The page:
As India sets out to be the next key semiconductor hub, it should strive to make the manufacturing process more efficient and sustainable
Semiconductor fabrication facilities are large, complex entities which require round-the-clock water and power supply along with a seamless supply of materials such as high-grade chemicals, gases, and minerals. Besides the emissions of toxic chemicals and gases, these facilities alone have a massive carbon footprint in addition to the hazardous waste generated which requires safe disposal. Moreover, the processes of this entire operational cycle are also manpower- and machine-intensive with rather low or negligible downtime for both. The wafer (as it is colloquially called) production is time-intensive and involves several processes before the final product is manufactured. Furthermore, the bulk of wafer fabrication facilities all over the world were made operational in the mid/late 1990s and early 2000s. This is an intriguing fact as they were clearly built without factoring in the sustainability quotient. As India embarks on this journey to create these capital-intensive, high technology, large carbon-footprint-intensive fabrication facilities, it can show the world the viability of manufacturing sustainable critical technology. This can encourage the rest of the world to emulate and upgrade/restructure their existing facilities.
With the establishment of the Indian Semiconductor Mission (ISM), the available expertise of a large Indian diaspora engaged in these high-technology activities abroad, and the prowess of Indian policymakers, this aspect can be intricately knitted into the overall context.
The Government of India (GOI) has set course on an ambitious and well-thought-out policy of establishing these facilities, which are critical to nearly all sectors of growth in the country. This endeavour is backed by well-designed policies and planning metrics, which consist of various schemes to attract investments as well as fabrication facilities. With a large number of huge conglomerates showing interest in this sector,
The two focus areas that could augment this important segment of manufacturing are policy and processes. An astute policy is the very soul of every successful endeavour, if incorporated with diligence and futuristic vision. In terms of policy, with the establishment of the Indian Semiconductor Mission (ISM), the available expertise of a large Indian diaspora engaged in these high-technology activities abroad, and the prowess of Indian policymakers, this aspect can be intricately knitted into the overall context. These policies could incorporate skill development, which is an ongoing and critical process at the present juncture with a focus on sustainability. The policies could incorporate defined incentives for innovation and research and development (R&D) in this domain alongside regulatory issues, keeping the sustainability aspects in mind, without restricting the usage of high-end technology.
In terms of processes, a large canvas can be covered with the implementation of technology. In terms of energy requirements, renewable energy needs to be incorporated in these processes. This could further correspond to improving efficiency and storage of the power to accrue a smaller carbon footprint in these facilities.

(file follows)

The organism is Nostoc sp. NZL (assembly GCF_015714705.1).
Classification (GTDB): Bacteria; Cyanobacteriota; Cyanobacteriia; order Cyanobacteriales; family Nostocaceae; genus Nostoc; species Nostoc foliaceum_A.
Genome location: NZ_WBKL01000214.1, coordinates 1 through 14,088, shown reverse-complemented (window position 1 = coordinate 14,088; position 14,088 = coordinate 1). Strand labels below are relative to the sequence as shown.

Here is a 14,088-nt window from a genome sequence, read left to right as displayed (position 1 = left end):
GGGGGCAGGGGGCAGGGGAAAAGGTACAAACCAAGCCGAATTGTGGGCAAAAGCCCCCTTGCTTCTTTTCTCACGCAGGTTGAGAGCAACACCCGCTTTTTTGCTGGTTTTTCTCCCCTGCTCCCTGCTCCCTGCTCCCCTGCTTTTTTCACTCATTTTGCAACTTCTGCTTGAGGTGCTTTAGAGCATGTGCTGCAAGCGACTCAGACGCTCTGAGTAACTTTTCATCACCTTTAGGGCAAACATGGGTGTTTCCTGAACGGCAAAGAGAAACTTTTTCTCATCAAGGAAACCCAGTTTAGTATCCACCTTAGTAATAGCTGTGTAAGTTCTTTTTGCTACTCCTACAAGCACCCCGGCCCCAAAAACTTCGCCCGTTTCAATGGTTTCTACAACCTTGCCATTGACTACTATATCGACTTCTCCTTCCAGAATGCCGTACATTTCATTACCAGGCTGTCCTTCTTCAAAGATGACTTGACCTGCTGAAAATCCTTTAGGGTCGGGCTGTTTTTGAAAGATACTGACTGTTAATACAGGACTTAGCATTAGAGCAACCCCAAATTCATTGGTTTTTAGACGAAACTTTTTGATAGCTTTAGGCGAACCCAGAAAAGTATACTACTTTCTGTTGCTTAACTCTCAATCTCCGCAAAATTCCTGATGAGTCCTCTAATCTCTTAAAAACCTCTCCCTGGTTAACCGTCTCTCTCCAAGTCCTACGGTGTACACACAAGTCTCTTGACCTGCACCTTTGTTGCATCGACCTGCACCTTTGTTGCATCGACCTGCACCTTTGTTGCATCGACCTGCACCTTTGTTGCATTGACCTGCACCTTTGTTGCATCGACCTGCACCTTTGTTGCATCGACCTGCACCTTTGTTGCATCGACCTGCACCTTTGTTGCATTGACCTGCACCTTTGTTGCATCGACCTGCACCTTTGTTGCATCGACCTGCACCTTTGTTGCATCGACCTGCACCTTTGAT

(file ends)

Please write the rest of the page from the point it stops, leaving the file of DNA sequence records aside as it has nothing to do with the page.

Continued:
Incorporating recycling water techniques and sustainable waste management will in itself be the harbinger of change in this manufacturing process.
The renewable energy sector has a huge potential for scaling up and can be done in conjunction with the establishment of semiconductor fabrication facilities. As part of processes, the other areas could increase the usage of Artificial Intelligence (AI), Internet of Things (IoT), and robotics to shorten manufacturing processes in future fabrication facilities, by building responsible supply chains for manufacturing processes with least logistics and a large indigenous content to tide over any natural or geopolitical disruptions. Incorporating recycling water techniques and sustainable waste management will in itself be the harbinger of change in this manufacturing process. Incentives for research in greener materials and adoption of the same is already a work in progress, and this would be a game changer for future chip manufacturing. Emission parameters of toxic gases are another challenge, which can be addressed by decreasing power consumption metrics and utilisation of greener gases. The setting up of fabrication facilities with incorporation of best practices, aligned to the UN Sustainable Development Goals will be a cornerstone of high technology prowess.
As India strives to become a key “Semiconductor Nation” while taking on the onerous G20 Presidency, a renewed focus on ESG in this niche domain will set an example for the rest of the world. The adoption of prudent policies, specific ESG guidelines for innovative practices by academia, and of these practices by the industry will not only be the correct waypoints to Industry 4.0 but will also ensure a green future powered by Indian chips. SEMI, the industry association serving the global electronics manufacturing and design supply chain has recently formed a Semiconductor Climate Consortium (SCC) with more than 60 founding members, as announced on 1 November 2022. To this end, setting up a committee for ESG under ISM or a designated industry association could be a viable idea to give inputs for the establishment of Indian fabrication facilities. With Chips being designated as the “new oil”, in the current state of geopolitics, with strained supply chains and the anticipated monopolisation of new technologies, sustainability could be the hallmark of the Indian prowess in this arena, which will set the course for the rest to follow.
The views expressed above belong to the author(s).